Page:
19 May 2004
(updated 19 May 2004 at 22:35 UTC) »
A while back I wrote a client/server modem sharing application (called LANdialler) in Python. I wrote it mainly because I lived in a shared house with several computers and a single phone line, and none of the tools available at the time did quite what I wanted.
Let's face it, with the advent of broadband programs like that aren't exactly massively popular.
However, to continue the story... Once I'd written it I uploaded it to SourceForge, announced it, and saw some activity on the web site. I had a few (but only a few) posts to the forums. It was put on a UK Linux magazine cover disk, and there were a lot of downloads logged on the SourceForge site. But bugger all feedback.
That was a couple of years ago. Since then the program has (for the most part) just worked, but the arrival of Python 2.2 made installation a bit tricky. I'd stopped using it myself by this point (I'd moved out of that house), but nobody complained that it was difficult to install and people were still downloading it every now and again. So I left it alone. Then Python support for GTK2 came along, my Dad complained that it no longer worked, and I recently decided to tart it up a bit.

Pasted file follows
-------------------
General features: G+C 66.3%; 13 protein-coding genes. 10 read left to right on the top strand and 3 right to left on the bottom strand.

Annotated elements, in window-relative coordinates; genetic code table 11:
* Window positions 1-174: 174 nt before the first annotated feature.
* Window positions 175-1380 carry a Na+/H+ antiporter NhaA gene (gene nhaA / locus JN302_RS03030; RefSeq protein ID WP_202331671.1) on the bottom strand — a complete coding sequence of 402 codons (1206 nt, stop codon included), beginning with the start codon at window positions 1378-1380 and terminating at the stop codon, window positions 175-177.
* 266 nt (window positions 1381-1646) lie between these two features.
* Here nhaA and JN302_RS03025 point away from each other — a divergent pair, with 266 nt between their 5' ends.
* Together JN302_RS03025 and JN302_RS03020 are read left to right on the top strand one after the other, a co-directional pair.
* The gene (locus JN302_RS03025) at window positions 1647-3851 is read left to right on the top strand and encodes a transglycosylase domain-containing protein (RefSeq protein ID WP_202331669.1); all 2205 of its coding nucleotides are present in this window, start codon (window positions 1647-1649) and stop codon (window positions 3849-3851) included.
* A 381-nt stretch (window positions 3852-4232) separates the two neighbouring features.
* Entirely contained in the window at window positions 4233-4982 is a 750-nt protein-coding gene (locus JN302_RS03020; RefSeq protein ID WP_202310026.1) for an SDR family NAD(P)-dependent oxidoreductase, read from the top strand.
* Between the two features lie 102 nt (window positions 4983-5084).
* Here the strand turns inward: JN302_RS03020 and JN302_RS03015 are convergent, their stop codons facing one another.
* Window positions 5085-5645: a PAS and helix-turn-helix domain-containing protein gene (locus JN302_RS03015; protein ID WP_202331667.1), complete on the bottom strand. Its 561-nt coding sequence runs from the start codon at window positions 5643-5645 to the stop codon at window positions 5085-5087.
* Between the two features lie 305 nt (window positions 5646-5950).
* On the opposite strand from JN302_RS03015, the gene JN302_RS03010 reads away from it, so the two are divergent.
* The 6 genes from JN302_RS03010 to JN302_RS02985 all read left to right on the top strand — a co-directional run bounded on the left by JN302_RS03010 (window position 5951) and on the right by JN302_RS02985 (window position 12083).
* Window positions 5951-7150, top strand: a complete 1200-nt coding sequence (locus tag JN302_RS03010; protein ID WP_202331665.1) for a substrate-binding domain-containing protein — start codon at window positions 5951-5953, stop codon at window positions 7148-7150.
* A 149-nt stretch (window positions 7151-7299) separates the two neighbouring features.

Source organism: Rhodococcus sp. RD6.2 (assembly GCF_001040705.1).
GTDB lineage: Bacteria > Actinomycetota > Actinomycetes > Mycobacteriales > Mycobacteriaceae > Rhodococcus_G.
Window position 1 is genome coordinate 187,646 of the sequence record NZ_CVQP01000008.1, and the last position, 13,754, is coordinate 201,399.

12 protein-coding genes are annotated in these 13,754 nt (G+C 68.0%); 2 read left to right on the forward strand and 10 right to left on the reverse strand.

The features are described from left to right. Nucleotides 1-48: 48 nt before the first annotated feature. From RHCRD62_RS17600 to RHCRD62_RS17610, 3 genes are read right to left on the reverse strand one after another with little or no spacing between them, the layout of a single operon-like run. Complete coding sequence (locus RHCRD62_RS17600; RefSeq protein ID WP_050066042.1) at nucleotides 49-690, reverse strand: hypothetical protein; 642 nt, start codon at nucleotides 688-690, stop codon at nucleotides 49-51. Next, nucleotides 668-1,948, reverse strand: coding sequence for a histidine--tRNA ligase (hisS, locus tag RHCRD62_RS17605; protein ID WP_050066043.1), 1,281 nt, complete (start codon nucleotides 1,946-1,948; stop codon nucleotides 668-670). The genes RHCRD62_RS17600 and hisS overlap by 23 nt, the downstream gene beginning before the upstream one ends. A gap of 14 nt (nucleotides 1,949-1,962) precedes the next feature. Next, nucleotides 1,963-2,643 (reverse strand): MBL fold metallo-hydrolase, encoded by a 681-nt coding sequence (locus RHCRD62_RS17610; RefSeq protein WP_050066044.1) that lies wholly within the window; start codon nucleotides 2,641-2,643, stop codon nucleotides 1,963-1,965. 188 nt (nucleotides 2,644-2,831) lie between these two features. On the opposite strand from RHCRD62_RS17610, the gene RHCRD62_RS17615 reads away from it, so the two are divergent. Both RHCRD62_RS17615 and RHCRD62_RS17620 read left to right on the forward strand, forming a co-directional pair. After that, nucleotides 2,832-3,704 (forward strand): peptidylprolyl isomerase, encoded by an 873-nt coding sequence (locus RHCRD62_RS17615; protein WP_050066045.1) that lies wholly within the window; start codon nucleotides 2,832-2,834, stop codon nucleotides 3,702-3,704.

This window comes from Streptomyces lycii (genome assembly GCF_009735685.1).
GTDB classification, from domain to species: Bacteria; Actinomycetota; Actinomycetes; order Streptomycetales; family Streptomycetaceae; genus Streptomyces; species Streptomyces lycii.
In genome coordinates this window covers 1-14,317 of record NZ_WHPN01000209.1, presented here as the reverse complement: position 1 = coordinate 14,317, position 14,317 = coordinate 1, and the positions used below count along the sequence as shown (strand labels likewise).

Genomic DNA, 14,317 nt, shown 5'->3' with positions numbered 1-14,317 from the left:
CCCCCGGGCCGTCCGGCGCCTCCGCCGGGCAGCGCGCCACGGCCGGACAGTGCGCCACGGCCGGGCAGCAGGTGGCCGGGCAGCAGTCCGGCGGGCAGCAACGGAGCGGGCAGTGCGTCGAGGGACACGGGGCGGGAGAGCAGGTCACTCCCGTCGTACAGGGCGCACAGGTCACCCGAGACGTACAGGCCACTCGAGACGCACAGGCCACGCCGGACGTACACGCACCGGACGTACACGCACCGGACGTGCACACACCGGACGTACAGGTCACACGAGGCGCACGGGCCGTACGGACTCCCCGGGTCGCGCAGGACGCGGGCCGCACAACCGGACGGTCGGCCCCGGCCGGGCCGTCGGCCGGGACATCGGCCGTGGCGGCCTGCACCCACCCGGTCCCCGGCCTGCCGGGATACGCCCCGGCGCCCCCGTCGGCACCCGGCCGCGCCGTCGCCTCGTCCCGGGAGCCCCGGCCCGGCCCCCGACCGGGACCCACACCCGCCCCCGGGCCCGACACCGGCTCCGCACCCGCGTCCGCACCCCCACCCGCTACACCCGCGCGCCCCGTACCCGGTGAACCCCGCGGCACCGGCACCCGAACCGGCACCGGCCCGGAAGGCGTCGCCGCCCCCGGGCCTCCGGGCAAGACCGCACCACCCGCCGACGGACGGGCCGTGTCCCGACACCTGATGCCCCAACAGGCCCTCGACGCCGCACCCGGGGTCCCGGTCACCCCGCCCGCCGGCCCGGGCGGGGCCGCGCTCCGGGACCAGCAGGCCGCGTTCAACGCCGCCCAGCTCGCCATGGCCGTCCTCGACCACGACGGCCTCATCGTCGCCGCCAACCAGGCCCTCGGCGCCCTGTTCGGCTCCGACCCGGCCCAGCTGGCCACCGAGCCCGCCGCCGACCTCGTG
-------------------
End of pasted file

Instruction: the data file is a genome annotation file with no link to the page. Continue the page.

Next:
So I ported it all forward to Python 2.3 and GTK2, bunged a note on the web site saying "new version available in CVS, hold on while I write new install scripts", and then I went and got side tracked with real life.
What surprises me - and this is why I'm posting - is that people are still downloading the old releases, and yet nobody has enquired about where these install scripts are. I'd have thought that if anybody cared, they'd have tried to prod me back to life.
I just wondered if other authors see the same kind of statistics, or whether or not it just means that I should retire the project and divert my efforts to something more useful to the masses...